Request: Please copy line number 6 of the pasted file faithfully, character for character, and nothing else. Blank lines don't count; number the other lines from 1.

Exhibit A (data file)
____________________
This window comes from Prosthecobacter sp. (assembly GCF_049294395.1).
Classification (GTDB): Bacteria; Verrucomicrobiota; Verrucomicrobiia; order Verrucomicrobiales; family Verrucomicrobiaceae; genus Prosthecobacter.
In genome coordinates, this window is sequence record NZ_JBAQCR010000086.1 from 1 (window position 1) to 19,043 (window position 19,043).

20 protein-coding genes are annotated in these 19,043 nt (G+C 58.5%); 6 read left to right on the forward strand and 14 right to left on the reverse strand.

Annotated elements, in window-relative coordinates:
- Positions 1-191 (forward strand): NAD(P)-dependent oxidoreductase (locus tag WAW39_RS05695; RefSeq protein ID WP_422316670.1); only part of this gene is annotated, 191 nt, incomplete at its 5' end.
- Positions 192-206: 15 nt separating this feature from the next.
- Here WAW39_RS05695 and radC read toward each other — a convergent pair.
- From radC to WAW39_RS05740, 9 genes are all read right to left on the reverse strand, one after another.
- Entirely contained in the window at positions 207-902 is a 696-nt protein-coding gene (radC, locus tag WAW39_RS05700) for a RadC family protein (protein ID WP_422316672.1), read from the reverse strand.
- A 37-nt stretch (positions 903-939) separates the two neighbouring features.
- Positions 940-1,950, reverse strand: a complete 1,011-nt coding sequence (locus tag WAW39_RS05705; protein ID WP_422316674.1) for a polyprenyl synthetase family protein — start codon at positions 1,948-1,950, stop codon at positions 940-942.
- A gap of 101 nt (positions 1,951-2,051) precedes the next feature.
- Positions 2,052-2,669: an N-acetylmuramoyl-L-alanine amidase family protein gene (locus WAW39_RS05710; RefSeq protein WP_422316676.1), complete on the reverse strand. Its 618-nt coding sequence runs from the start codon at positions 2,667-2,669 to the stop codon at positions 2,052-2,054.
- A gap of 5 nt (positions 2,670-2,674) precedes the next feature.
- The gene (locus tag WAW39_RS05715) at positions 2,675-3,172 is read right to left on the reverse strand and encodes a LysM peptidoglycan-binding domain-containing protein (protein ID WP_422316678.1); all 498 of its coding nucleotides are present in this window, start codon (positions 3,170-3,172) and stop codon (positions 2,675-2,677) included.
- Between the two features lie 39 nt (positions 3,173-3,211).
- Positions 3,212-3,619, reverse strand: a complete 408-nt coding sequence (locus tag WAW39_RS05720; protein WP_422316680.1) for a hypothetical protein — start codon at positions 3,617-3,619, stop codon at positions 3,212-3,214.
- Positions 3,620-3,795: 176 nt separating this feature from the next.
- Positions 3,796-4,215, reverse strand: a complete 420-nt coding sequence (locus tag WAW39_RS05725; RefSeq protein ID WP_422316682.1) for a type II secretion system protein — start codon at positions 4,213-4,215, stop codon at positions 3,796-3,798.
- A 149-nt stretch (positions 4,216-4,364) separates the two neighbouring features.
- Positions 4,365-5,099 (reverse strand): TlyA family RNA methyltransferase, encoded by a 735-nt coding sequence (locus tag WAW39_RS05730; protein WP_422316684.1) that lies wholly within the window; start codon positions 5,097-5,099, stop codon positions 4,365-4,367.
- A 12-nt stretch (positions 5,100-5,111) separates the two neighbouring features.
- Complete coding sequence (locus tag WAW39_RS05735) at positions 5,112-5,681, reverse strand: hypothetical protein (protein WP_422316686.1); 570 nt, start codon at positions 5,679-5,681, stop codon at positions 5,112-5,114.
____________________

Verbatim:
- Positions 1-191 (forward strand): NAD(P)-dependent oxidoreductase (locus tag WAW39_RS05695; RefSeq protein ID WP_422316670.1); only part of this gene is annotated, 191 nt, incomplete at its 5' end.